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Yayoi

Yayoi (弥生時代) is an era in Japan from 300 BC to A.D. 250. It is named after the section of Tokyo where archaeological investigations uncovered its trace.

The next cultural period, the Yayoi flourished between about 300 BC. and A.D. 250 from southern Kyushu to northern Honshu. The earliest of these people, who are thought to have migrated from Korea to northern Kyushu and intermixed with the Jomon, also used chipped stone tools. Although the pottery of the Yayoi was more technologically advanced--produced on a potter's wheel--it was more simply decorated than Jomon ware. The Yayoi made bronze ceremonial nonfunctional bells, mirrors, and weapons and, by the 1st century A.D., iron agricultural tools and weapons. As the population increased and society became more complex, they wove cloth, lived in permanent farming villages, constructed buildings of wood and stone, accumulated wealth through landownership and the storage of grain, and developed distinct social classes. Their irrigated, wet-rice culture was similar to that of central and south China, requiring heavy inputs of human labor, which led to the development and eventual growth of a highly sedentary, agrarian society. Unlike China, which had to undertake massive public works and water-control projects, leading to a highly centralized government, Japan had abundant water. In Japan, then, local political and social developments were relatively more important than the activities of the central authority and a stratified society.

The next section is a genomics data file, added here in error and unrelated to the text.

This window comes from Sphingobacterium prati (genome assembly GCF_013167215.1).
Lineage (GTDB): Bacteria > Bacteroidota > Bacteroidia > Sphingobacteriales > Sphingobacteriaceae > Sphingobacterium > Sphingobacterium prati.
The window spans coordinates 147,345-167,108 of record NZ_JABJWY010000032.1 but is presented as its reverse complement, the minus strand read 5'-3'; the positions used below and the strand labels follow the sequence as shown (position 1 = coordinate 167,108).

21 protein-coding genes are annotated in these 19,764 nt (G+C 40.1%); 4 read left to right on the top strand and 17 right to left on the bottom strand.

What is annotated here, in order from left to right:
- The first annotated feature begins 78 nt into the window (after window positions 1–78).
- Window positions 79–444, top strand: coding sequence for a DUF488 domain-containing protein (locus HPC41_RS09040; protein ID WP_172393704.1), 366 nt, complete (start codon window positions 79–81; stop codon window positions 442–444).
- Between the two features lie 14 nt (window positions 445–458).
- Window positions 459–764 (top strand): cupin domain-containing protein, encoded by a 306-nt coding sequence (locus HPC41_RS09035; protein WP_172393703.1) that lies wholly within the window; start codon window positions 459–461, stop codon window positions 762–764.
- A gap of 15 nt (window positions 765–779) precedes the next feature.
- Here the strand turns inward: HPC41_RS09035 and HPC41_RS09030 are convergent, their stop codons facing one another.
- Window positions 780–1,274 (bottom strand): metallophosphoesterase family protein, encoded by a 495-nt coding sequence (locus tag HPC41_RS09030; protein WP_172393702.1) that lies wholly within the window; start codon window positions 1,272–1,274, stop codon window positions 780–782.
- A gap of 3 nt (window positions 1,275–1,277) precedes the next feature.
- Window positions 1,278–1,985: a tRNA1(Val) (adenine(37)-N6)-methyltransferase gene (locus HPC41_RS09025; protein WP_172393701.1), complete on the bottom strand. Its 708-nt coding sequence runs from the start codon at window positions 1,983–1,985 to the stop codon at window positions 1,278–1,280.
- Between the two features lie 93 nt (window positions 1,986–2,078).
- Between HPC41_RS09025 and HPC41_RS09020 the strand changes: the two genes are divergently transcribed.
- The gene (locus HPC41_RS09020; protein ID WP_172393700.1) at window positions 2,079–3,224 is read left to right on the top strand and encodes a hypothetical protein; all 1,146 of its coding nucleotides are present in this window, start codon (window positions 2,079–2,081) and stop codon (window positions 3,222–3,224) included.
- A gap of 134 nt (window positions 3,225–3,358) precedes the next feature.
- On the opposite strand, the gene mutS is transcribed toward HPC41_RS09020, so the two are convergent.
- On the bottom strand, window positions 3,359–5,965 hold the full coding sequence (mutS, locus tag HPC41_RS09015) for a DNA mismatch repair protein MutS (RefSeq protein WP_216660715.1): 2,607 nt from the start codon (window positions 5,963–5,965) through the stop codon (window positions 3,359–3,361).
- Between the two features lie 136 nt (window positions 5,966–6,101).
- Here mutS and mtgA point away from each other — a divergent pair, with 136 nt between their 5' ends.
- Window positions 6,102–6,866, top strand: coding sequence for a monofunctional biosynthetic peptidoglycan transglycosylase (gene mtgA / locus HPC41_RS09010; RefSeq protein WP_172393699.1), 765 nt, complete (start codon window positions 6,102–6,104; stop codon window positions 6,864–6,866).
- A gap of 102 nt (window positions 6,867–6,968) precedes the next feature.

The earliest written records about Japan are from Chinese sources from this period. Wa (the Japanese pronunciation of an early Chinese name for Japan) was first mentioned in A.D. 57. Early Chinese historians described Wa as a land of hundreds of scattered tribal communities, not the unified land with a 700-year tradition as laid out in the Nihongi[?], which puts the foundation of Japan at 660 BC. 3rd century Chinese sources reported that the Wa people lived on raw vegetables, rice, and fish served on bamboo and wooden trays, had vassal-master relations, collected taxes, had provincial granaries and markets, clapped their hands in worship (something still done in Shinto shrines[?]), had violent succession struggles, built earthen grave mounds, and observed mourning. Himiko[?], a female ruler of an early political federation known as Yamatai[?], flourished during the 3rd century. While Himiko reigned as spiritual leader, her younger brother carried out affairs of state, which included diplomatic relations with the court of the Chinese Wei Dynasty[?] (A.D. 220-265).



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